Thursday, July 17, 2008

Iraq Wrap-up

I finished up my time in Baghdad way back on the 4th of July.  There is not a more fitting place to celebrate the birth of our nation that to be where another free nation is being born.  How well the current situation works out for the Iraqis is still very much up in the air, from my knowledge of history, the future of the US didn't look any better in 1776, or 1812, or 1865. Like the war or hate the war, I would hope we all wish the best for the people or Iraq.

One of my colleagues in Iraq took the time to show me around the Al Faw Palace which was used by Saddam as a resort for his loyal party members.  The palace look more ornate than any of the other palaces that I visited, though I have read that the gold isn't and the walls are paper thin and this huge chandelier is part plastic.  Still, you can't scoff too much as a half-million square feet of floor space.


To give a little perspective to how big this chandelier is, here is another view from above.  The chandelier is as big as the octagon on the floor below it (compare it to the people below).


Some of my best writing on this trip was about the "facilities."  Here is a picture of some of the facilities in the palace (holy crap!).


Here is a photo that gives a little idea about how much fun it can be to drive around in Iraq.  We were still on the base, but it still really sucked. (There is a truck directly ahead of us)


Here are a couple of left-over Iraqi tanks.  Looks like the army left them there as trophies.



Overall, I'm glad I went. Iraq is a hot, dusty, and generally uncomfortable place.  I never got used to eating meals in the chow halls and using community facilities for bathing and other personal matters.  I sure did enjoy that first long shower at home.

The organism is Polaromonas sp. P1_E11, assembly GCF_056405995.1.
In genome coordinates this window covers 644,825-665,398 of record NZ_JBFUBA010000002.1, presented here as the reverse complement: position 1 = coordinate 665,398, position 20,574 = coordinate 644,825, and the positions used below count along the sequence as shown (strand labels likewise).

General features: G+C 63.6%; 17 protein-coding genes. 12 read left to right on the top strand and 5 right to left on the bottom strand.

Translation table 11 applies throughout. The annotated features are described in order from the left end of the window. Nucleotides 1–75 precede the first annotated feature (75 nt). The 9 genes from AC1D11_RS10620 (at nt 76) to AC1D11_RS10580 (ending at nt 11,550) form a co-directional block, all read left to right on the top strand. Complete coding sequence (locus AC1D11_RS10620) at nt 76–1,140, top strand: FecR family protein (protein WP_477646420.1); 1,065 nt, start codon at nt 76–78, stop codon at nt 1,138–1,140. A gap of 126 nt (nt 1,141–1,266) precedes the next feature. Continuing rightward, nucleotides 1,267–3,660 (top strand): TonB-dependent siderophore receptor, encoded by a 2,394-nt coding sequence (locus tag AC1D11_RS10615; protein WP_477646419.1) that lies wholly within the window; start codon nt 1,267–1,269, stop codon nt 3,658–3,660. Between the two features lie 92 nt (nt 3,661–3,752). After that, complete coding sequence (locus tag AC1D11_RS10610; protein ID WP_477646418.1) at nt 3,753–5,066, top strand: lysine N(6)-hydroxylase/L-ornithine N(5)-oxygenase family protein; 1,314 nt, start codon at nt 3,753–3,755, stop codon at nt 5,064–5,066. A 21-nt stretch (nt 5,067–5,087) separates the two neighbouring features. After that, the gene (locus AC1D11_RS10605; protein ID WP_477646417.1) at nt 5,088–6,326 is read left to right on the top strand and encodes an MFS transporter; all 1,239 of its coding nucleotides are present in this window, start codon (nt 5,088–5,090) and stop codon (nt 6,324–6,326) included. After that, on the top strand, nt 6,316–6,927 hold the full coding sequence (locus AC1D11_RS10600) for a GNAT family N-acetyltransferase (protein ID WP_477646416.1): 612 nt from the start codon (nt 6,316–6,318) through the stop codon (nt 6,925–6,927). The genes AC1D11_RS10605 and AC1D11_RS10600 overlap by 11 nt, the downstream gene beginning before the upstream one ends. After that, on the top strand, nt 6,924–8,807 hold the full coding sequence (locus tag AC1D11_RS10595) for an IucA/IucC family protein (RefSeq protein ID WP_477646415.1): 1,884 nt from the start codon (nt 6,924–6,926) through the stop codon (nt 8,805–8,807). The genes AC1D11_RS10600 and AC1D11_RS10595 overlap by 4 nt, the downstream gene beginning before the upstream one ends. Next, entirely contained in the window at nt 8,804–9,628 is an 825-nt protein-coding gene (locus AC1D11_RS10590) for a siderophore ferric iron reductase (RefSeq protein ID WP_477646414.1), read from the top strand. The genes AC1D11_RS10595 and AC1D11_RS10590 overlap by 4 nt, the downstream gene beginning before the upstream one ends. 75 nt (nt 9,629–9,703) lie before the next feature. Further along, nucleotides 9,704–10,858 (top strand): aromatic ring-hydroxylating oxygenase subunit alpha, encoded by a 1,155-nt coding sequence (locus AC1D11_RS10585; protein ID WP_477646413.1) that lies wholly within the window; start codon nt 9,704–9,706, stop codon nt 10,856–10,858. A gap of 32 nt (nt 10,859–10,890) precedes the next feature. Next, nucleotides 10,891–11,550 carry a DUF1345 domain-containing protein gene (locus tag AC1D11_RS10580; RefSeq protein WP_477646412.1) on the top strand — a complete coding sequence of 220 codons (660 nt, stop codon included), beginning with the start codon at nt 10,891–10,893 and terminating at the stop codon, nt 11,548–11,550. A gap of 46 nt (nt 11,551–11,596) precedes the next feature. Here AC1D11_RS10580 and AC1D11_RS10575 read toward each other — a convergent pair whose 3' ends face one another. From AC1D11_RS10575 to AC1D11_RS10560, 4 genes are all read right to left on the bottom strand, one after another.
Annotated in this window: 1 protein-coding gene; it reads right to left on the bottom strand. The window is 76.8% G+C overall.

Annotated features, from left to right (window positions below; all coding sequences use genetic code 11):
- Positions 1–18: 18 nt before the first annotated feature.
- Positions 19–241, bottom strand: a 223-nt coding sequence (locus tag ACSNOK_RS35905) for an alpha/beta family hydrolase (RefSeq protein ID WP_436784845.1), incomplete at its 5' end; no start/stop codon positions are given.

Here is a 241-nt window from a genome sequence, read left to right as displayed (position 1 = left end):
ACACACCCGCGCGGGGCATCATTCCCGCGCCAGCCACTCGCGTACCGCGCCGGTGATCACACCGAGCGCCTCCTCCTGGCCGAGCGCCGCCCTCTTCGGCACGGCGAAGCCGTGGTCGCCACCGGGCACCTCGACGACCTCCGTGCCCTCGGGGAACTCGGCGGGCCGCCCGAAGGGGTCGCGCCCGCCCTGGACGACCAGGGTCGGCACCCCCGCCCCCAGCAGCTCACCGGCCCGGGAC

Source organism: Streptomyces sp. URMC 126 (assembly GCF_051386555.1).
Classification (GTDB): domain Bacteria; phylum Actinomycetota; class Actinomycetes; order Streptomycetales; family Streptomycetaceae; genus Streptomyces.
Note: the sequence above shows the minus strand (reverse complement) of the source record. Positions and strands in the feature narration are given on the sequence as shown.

On the otherhand, I didn't go there for a vacation.  I went there to work and to test myself a little bit.  While I was there I did good work, I kept my patience, and I rolled with the punches (like doing without my luggage for the first 3 days).  I missed home, but never felt homesick.  I left feeling like both the military and contractors liked having me there.  There is no doubt that they treated me well.

Will I go back? I doubt it.  Three weeks is a long time to be gone and it put a lot on Dr. K's shoulders.  I like my home too much to be away for so long.  But, in case the situation arises where I'm the guy that they have to have, I'll reserve the right to reevaluate.

It's good to be back.

1 comment:

Easycure said...

And it is good to have you back.

It was my pleasure meeting you in Vegas and am very glad that everything has turned out so well for you.

We'll see you around, I'm sure!